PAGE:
Suga’s diplomatic skills are mostly untested, and he lacks Abe’s personal friendships with world leaders. He will try to develop his own personal style but will primarily adopt and intensify Abe’s diplomatic policies. The major foreign policy challenges he faces are in steering Japan’s diplomacy through turbulent relations with its immediate neighbours, a heightened US-Chinese conflict, and deteriorating international cooperation. Abe’s aggressive and successful diplomacy has helped make Japan a pillar of liberal democracy and a beneficiary of the rules-based international order. Suga has vowed to protect these interests.

Like Abe, he regards the long-standing Japan-US alliance as the first priority of his diplomacy. In this context, the US-Chinese conflict is a major concern for Japan. The US is Japan’s only security ally, while China is its largest trade partner. One of Suga’s biggest immediate diplomatic challenges will be to ensure that Japan skilfully manages its relations with the US (especially with regard to the American presidential election in November) and with China (amid conflicts over trade and territorial issues). In this, he will need firm and reliable political instincts. Given that Japan’s relationship with South Korea has severely deteriorated in recent years, a change in government might provide an opportunity to resolve the conflicts between them.

Under Abe, the Japanese government developed and deepened its strategic partnership with EU member states and other European countries. The covid-19 pandemic and the currently tense relationship between the EU and China have brought to light the values, interests, and priorities that the EU and Japan share, such as support for a rules-based international order and multilateralism.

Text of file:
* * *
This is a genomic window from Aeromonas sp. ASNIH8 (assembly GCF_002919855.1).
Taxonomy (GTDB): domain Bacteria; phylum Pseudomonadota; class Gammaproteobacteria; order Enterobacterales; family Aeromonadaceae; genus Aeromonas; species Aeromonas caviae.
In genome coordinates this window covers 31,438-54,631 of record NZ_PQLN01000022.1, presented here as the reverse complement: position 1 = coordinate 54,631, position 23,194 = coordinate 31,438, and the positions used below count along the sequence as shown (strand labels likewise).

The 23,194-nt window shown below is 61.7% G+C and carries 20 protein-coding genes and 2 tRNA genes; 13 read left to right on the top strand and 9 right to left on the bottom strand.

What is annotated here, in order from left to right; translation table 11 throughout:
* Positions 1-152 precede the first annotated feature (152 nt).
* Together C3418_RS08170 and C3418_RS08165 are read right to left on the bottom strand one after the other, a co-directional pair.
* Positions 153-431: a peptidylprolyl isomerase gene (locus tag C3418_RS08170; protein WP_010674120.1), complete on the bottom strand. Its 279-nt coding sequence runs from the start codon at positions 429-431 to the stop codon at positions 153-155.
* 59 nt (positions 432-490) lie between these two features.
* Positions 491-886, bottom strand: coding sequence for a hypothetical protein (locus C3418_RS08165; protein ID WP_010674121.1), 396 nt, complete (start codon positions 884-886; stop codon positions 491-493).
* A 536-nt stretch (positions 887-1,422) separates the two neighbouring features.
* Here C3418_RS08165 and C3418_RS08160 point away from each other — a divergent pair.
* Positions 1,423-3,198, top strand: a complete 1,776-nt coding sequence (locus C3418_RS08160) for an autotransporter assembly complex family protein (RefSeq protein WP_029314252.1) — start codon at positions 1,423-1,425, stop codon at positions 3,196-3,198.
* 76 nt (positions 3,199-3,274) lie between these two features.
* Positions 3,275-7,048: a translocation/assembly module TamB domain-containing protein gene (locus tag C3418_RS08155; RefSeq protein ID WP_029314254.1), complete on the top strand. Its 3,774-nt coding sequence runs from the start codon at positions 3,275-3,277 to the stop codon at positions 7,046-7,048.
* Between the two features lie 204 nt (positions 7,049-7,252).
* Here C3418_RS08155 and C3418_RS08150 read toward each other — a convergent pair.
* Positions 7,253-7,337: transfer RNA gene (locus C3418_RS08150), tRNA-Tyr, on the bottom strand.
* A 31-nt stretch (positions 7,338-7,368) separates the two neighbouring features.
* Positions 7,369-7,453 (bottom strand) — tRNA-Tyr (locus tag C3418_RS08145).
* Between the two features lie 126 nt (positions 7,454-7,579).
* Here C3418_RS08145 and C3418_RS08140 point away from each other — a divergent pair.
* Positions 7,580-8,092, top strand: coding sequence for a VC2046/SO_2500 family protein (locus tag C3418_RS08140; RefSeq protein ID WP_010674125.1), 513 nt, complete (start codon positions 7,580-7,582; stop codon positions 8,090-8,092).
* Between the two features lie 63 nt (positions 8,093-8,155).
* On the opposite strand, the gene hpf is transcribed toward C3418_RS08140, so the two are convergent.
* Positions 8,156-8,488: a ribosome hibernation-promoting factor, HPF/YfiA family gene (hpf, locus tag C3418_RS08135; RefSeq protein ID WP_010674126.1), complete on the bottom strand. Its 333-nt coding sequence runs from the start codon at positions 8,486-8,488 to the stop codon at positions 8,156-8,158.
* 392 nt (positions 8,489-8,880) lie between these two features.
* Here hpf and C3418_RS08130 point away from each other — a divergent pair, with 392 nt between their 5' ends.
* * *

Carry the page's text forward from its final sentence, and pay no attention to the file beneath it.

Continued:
Therefore, the EU has an opportunity to develop its relationship with Japan more vigorously. The relationship has grown in recent years as a result of various frameworks: the EU-Japan Strategic Partnership Agreement and the EU-Japan Economic Partnership Agreement – which came into effect in 2019 – and the EU-Japan Partnership on Sustainable Connectivity and Quality Infrastructure, which was signed in 2019. The relationship is on a very positive track, and Suga will continue to support it as prime minister. The EU and Japan have an opportunity to distance themselves from China to some extent, and to enhance their collaboration with each other in areas such as the diversification of sources of 5G equipment.

Ultimately, Japan’s ability to remain a visible player in the international community will depend on Suga’s determination and openness on the world stage. But it will also turn on his ability to enhance collaboration with other countries, and to manage the burden of the pandemic at home.

Elli Pohlkamp is a policy fellow at Berlin-based think-tank Progressives Zentrum.

The European Council on Foreign Relations does not take collective positions. ECFR publications only represent the views of their individual authors.